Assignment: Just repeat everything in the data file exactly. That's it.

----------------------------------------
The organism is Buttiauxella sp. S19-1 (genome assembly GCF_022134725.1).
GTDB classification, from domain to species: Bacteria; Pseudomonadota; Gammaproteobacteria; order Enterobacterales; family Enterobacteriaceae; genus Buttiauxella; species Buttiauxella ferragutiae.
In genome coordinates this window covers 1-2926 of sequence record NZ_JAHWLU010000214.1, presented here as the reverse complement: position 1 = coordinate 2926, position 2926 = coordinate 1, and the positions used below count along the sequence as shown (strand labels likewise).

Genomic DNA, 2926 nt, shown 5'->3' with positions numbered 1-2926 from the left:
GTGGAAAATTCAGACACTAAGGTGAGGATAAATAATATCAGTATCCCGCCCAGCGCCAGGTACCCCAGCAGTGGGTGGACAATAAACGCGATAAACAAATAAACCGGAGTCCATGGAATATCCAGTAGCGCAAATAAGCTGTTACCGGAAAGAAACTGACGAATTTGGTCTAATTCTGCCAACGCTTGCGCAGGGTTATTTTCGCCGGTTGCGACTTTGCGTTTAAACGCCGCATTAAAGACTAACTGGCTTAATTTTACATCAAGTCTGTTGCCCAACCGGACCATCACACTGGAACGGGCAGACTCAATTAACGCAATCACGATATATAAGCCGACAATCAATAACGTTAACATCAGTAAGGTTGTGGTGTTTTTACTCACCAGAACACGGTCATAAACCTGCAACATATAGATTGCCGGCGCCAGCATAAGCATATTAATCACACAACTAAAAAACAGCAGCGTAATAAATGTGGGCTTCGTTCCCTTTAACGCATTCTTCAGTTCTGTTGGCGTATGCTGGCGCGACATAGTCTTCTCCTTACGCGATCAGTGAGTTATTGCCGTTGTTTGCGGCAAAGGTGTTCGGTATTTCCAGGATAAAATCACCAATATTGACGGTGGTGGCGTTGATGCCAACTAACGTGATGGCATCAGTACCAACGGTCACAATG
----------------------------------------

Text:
The organism is Buttiauxella sp. S19-1 (genome assembly GCF_022134725.1).
GTDB classification, from domain to species: Bacteria; Pseudomonadota; Gammaproteobacteria; order Enterobacterales; family Enterobacteriaceae; genus Buttiauxella; species Buttiauxella ferragutiae.
In genome coordinates this window covers 1-2926 of sequence record NZ_JAHWLU010000214.1, presented here as the reverse complement: position 1 = coordinate 2926, position 2926 = coordinate 1, and the positions used below count along the sequence as shown (strand labels likewise).

Genomic DNA, 2926 nt, shown 5'->3' with positions numbered 1-2926 from the left:
GTGGAAAATTCAGACACTAAGGTGAGGATAAATAATATCAGTATCCCGCCCAGCGCCAGGTACCCCAGCAGTGGGTGGACAATAAACGCGATAAACAAATAAACCGGAGTCCATGGAATATCCAGTAGCGCAAATAAGCTGTTACCGGAAAGAAACTGACGAATTTGGTCTAATTCTGCCAACGCTTGCGCAGGGTTATTTTCGCCGGTTGCGACTTTGCGTTTAAACGCCGCATTAAAGACTAACTGGCTTAATTTTACATCAAGTCTGTTGCCCAACCGGACCATCACACTGGAACGGGCAGACTCAATTAACGCAATCACGATATATAAGCCGACAATCAATAACGTTAACATCAGTAAGGTTGTGGTGTTTTTACTCACCAGAACACGGTCATAAACCTGCAACATATAGATTGCCGGCGCCAGCATAAGCATATTAATCACACAACTAAAAAACAGCAGCGTAATAAATGTGGGCTTCGTTCCCTTTAACGCATTCTTCAGTTCTGTTGGCGTATGCTGGCGCGACATAGTCTTCTCCTTACGCGATCAGTGAGTTATTGCCGTTGTTTGCGGCAAAGGTGTTCGGTATTTCCAGGATAAAATCACCAATATTGACGGTGGTGGCGTTGATGCCAACTAACGTGATGGCATCAGTACCAACGGTCACAATG